Eugene Weekly : Viewpoint : 6.2.11

Support System
Centro Latino serves our entire community
By Gary Crum

I was saddened to read of Lane Countys recent defunding of Centro LatinoAmericano. I have dealt with the organization several times over the years and have been very favorably impressed with the organization and its service to both the Latino community and the greater community in the Eugene-Springfield area. I wish to express my personal respect, admiration and support for both our Latino community and Centro Latino as it helps that Latino community function successfully in the greater community.

For about 10 years, my wife and I owned and managed a 24-unit apartmentcomplex near the 1st and Jefferson street intersection. For the last five years of our ownership our tenants were almost exclusively Latino. When many landlords were working to find “legal” means to reject Latino applicants, I made the decision (one of the best personal/business decisions Ive made) to, instead, hire a bilingual on-site manager and solicit Latino tenants.

First, I must admit a prejudice. Ive always enjoyed Latino culture, respected the work ethic of Latino people and both appreciated and admired the warmth of the Latino family. Thus, on a personal basis, it was easy to rent to Latino families. Secondly, over those five years, not one Latino tenant “skipped” out on rent. On the first of the month, every month, tenants appeared at the on-site managers door with either a money order or cash. If youve ever been a landlord you know that having good tenants ã good people, good families and the rent paid on time every month ã is as close to Nirvana as most of us landlords will probably ever get.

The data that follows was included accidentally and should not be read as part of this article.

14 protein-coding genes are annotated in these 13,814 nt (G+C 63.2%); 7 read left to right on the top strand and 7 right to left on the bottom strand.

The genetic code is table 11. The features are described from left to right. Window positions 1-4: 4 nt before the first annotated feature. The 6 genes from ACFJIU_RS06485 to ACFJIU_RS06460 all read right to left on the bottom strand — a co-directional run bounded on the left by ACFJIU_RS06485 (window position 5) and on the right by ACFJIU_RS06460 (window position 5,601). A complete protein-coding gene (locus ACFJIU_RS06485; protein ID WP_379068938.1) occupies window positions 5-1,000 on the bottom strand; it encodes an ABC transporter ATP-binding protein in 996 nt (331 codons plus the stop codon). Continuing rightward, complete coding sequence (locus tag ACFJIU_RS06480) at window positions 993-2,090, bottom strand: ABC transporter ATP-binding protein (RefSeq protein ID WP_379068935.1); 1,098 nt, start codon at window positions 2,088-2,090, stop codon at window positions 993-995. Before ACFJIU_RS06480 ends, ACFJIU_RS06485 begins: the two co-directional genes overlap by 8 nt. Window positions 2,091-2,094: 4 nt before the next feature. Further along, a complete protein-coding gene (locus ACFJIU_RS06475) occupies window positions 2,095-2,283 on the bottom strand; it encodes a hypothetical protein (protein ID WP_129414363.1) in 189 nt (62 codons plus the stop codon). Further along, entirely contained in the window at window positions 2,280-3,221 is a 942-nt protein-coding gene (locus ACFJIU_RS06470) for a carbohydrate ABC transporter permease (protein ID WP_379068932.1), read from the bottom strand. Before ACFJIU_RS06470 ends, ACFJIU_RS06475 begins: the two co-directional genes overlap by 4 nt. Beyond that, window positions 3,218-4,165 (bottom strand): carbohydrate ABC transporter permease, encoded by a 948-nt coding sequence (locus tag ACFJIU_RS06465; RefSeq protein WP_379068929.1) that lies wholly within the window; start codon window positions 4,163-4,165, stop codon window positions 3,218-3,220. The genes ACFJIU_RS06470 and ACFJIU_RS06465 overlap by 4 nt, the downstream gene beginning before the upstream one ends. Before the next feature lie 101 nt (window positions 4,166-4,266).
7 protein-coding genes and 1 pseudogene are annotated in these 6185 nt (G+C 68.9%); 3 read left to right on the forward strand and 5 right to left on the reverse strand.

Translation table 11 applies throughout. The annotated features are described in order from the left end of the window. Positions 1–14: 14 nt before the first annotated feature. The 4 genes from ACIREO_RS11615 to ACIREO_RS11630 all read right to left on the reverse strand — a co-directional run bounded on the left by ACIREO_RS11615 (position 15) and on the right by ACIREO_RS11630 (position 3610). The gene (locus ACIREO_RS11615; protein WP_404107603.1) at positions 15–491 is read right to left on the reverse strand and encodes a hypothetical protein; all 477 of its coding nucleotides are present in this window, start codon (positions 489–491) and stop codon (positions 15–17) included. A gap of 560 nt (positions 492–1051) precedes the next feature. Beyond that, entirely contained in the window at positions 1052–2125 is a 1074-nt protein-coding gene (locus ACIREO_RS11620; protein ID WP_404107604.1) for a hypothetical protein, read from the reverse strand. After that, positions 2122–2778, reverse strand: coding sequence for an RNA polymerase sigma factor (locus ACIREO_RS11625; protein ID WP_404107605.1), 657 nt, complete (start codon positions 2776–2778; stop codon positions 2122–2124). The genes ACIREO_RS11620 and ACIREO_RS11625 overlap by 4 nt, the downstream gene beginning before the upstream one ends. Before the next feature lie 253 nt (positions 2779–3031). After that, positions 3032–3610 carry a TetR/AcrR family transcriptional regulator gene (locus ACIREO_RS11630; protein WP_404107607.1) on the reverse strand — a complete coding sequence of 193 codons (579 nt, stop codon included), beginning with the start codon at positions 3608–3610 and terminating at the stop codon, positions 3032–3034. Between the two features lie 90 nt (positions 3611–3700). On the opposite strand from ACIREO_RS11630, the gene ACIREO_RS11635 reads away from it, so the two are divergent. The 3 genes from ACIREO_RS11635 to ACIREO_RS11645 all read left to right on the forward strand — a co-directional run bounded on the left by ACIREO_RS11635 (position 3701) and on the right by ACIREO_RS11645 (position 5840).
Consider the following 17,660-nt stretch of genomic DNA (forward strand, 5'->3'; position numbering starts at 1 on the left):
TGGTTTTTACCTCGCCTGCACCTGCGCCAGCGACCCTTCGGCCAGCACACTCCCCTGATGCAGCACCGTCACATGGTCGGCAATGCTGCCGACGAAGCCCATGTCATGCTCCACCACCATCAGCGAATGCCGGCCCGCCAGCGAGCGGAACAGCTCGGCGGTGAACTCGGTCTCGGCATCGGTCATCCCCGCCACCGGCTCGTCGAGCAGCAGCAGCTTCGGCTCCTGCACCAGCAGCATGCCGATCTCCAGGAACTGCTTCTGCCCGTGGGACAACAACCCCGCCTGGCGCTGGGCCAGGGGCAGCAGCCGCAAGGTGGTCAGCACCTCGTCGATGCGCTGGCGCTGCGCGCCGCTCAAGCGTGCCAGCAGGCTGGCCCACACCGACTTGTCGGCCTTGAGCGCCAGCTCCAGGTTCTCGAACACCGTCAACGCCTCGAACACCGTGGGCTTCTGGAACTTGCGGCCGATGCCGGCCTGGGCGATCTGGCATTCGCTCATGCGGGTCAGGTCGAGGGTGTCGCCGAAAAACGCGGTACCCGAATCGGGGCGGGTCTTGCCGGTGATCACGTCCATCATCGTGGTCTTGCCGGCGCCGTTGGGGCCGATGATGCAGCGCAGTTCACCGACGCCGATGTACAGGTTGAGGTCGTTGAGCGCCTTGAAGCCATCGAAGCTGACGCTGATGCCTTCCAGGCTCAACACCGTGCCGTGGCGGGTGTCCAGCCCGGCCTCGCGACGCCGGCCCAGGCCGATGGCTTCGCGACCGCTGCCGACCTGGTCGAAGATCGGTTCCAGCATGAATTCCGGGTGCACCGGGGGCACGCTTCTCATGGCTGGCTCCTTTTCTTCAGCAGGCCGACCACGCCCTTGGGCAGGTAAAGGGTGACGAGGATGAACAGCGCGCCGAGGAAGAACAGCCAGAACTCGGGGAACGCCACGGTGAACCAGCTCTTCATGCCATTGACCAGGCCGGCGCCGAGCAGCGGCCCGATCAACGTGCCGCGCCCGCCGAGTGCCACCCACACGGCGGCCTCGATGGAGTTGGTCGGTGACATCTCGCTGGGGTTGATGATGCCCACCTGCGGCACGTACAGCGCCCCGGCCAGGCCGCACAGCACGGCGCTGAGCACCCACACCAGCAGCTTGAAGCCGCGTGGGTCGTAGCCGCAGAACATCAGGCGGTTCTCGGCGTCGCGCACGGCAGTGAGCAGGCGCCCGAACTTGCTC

When I decided to rent to primarily Latino tenants I requested assistance from Centro Latino to transition to such tenancy. I requested assistance in translating application forms, our rental agreement and our apartment “rules” into Spanish. They were both pleased and appreciative as they translated the documents for me. Pleased to have the documents in Spanish to help prospective tenants who couldnt read English, and appreciative that I wanted the documents in Spanish to better serve our tenants. On several occasions Centro Latino stepped in to provide financial assistance when a tenant “couldnt” pay rent (each time this occurred it was caused by an employers failure to pay wages on time or, on one occasion, a bounced paycheck). And, each time, the tenant repaid Centro Latino when their pay was received. That repayment showed two things: the respect the Latino community has for Centro Latino, and that the individuals receiving that assistance werent looking for “something for nothing.”

If I were living and working in a foreign country, or if I were a “new” immigrant working to become a citizen of another country, I would certainly want to have an organization such a Centro Latino as a support system. Moreover, as a businessman working with Latino tenants, I also benefited from that support system.

I recognize the fiscal issues and financial shortfalls facing our county as well as all governmental entities from school districts and cities, to states and our federal government. However, I also recognize that nonprofit agencies with a proven record of helping our community deserve as much support as possible to continue that service. I hope the county, the city and any other organizations in our community who might do so, find ways to help Centro LatinoAmericano continue to serve our community.

Gary Crum of Junction City is a retired teacher and counselor who worked with dysfunctional adolescents over a 28 year career in public schools, probation facilities and residential treatment facilities.




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